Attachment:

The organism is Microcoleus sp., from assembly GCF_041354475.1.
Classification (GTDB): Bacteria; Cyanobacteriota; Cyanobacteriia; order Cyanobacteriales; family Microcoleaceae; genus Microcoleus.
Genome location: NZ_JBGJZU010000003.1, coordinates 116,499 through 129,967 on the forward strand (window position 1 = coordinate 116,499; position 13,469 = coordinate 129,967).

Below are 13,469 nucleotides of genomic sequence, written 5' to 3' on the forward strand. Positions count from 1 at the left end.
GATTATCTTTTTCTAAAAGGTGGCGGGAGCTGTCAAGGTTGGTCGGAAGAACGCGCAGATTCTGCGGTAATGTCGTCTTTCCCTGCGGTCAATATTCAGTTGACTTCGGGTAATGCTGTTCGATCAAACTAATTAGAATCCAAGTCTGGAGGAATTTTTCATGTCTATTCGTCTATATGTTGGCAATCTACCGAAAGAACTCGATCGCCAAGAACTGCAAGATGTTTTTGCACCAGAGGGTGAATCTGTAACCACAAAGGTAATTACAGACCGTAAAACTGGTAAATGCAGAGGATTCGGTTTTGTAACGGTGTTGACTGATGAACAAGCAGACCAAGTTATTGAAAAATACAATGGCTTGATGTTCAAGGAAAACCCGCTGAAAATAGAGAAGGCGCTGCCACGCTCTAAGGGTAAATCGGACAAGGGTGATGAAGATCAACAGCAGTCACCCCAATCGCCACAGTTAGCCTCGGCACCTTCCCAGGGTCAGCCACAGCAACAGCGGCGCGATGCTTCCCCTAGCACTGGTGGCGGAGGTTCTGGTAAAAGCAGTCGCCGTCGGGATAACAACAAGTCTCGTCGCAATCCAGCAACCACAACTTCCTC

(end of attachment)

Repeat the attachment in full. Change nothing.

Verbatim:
The organism is Microcoleus sp., from assembly GCF_041354475.1.
Classification (GTDB): Bacteria; Cyanobacteriota; Cyanobacteriia; order Cyanobacteriales; family Microcoleaceae; genus Microcoleus.
Genome location: NZ_JBGJZU010000003.1, coordinates 116,499 through 129,967 on the forward strand (window position 1 = coordinate 116,499; position 13,469 = coordinate 129,967).

Below are 13,469 nucleotides of genomic sequence, written 5' to 3' on the forward strand. Positions count from 1 at the left end.
GATTATCTTTTTCTAAAAGGTGGCGGGAGCTGTCAAGGTTGGTCGGAAGAACGCGCAGATTCTGCGGTAATGTCGTCTTTCCCTGCGGTCAATATTCAGTTGACTTCGGGTAATGCTGTTCGATCAAACTAATTAGAATCCAAGTCTGGAGGAATTTTTCATGTCTATTCGTCTATATGTTGGCAATCTACCGAAAGAACTCGATCGCCAAGAACTGCAAGATGTTTTTGCACCAGAGGGTGAATCTGTAACCACAAAGGTAATTACAGACCGTAAAACTGGTAAATGCAGAGGATTCGGTTTTGTAACGGTGTTGACTGATGAACAAGCAGACCAAGTTATTGAAAAATACAATGGCTTGATGTTCAAGGAAAACCCGCTGAAAATAGAGAAGGCGCTGCCACGCTCTAAGGGTAAATCGGACAAGGGTGATGAAGATCAACAGCAGTCACCCCAATCGCCACAGTTAGCCTCGGCACCTTCCCAGGGTCAGCCACAGCAACAGCGGCGCGATGCTTCCCCTAGCACTGGTGGCGGAGGTTCTGGTAAAAGCAGTCGCCGTCGGGATAACAACAAGTCTCGTCGCAATCCAGCAACCACAACTTCCTC